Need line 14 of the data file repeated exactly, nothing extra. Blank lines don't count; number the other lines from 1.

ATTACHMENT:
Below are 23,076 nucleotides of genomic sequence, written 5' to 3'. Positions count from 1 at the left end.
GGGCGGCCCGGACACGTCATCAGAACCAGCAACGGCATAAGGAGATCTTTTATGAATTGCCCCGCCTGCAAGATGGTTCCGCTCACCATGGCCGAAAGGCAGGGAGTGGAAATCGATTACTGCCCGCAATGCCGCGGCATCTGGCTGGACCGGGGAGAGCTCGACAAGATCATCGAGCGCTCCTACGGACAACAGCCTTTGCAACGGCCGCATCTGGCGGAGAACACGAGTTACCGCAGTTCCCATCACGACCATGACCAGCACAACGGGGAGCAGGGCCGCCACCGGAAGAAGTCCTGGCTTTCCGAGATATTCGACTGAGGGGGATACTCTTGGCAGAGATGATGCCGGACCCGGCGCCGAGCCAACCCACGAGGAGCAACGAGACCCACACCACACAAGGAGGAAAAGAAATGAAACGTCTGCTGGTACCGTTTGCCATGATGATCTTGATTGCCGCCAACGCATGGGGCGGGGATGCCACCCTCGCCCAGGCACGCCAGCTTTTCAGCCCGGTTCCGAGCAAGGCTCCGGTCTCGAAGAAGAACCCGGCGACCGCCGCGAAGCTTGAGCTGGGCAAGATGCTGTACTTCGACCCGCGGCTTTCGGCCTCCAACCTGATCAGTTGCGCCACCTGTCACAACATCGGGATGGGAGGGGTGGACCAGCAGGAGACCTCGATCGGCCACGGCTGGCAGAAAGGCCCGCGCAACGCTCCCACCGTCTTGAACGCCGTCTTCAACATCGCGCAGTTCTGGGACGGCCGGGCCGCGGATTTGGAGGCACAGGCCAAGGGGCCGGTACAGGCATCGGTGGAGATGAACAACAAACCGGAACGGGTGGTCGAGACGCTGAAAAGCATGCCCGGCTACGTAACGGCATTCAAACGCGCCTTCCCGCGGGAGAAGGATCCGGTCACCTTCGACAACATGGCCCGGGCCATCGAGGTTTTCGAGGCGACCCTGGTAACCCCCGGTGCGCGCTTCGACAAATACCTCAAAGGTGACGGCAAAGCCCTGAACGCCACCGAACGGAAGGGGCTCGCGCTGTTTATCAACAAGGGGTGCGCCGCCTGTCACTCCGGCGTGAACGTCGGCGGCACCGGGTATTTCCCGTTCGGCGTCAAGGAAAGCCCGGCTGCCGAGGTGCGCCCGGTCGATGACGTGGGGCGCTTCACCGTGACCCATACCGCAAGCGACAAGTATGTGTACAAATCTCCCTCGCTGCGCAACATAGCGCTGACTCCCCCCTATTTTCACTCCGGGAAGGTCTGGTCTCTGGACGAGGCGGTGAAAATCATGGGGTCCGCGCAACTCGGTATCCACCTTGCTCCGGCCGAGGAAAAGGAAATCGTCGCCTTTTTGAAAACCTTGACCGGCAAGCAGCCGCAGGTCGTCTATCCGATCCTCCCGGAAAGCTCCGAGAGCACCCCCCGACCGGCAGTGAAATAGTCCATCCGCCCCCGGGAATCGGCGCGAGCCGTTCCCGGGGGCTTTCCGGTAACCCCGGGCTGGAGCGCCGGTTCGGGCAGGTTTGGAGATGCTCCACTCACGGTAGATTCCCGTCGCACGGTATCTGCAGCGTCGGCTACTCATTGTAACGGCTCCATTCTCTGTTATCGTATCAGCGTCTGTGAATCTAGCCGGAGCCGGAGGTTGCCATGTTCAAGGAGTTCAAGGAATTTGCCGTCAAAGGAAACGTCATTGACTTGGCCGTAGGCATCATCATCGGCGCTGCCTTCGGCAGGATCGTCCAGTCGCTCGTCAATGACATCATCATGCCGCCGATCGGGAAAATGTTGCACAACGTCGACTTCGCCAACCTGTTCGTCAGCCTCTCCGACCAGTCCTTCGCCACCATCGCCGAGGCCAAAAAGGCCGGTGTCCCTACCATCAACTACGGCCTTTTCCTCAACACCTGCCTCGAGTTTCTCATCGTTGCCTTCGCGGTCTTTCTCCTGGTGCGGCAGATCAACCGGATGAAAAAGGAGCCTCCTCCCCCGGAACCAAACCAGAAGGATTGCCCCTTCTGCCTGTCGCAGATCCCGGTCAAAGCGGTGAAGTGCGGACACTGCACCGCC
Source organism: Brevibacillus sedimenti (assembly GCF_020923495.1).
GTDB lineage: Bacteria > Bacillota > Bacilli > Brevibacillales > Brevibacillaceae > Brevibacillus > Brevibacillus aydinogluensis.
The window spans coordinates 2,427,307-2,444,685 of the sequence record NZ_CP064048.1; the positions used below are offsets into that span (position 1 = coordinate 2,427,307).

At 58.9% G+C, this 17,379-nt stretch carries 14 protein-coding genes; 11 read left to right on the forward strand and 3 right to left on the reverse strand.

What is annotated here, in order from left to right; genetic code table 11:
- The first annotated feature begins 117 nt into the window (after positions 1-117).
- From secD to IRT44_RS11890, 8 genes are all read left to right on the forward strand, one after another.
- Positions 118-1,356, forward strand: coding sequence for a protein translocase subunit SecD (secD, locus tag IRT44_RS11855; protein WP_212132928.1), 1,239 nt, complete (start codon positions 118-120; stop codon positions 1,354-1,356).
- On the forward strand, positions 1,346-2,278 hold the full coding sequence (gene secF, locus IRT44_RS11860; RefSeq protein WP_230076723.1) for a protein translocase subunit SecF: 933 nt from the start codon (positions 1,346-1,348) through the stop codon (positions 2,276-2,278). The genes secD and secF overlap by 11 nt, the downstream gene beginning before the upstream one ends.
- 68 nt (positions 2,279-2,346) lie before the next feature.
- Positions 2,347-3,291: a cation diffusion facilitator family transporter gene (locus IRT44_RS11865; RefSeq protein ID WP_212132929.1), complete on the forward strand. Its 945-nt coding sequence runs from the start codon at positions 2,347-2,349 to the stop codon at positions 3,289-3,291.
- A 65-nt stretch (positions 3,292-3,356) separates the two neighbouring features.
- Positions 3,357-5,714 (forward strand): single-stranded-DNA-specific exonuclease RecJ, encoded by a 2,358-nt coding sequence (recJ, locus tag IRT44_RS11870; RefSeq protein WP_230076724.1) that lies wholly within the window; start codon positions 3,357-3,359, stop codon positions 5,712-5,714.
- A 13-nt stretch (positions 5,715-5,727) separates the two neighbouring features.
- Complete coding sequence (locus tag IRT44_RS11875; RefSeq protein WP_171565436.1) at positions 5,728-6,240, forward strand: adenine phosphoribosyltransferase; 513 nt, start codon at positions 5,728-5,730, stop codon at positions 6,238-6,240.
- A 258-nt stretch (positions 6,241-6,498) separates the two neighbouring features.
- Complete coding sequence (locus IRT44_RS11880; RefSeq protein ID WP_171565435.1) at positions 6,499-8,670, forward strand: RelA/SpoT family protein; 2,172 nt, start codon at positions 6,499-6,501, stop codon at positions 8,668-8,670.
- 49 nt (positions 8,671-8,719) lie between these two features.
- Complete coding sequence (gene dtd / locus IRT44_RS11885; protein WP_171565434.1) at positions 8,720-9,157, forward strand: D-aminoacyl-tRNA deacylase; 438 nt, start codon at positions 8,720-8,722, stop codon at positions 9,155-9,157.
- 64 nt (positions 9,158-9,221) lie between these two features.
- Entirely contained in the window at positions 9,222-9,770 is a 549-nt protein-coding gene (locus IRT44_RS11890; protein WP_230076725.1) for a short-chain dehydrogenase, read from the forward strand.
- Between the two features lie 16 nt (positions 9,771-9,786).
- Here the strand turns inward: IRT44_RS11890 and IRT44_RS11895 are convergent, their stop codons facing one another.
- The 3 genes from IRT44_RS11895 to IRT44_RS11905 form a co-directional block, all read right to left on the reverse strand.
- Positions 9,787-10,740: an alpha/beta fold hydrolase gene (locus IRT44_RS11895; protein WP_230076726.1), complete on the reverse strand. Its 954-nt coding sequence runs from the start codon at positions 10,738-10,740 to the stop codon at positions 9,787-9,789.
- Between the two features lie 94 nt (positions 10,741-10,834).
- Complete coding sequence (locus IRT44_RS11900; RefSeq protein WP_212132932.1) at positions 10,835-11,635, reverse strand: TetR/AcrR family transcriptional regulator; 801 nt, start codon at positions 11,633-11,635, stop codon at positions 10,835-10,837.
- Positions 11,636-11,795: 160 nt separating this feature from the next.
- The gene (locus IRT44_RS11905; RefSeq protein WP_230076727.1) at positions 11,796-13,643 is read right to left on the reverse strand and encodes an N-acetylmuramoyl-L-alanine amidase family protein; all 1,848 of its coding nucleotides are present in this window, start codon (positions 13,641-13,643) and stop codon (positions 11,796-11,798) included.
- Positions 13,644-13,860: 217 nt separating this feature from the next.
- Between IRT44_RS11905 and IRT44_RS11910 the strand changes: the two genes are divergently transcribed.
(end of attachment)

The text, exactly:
- A 65-nt stretch (positions 3,292-3,356) separates the two neighbouring features.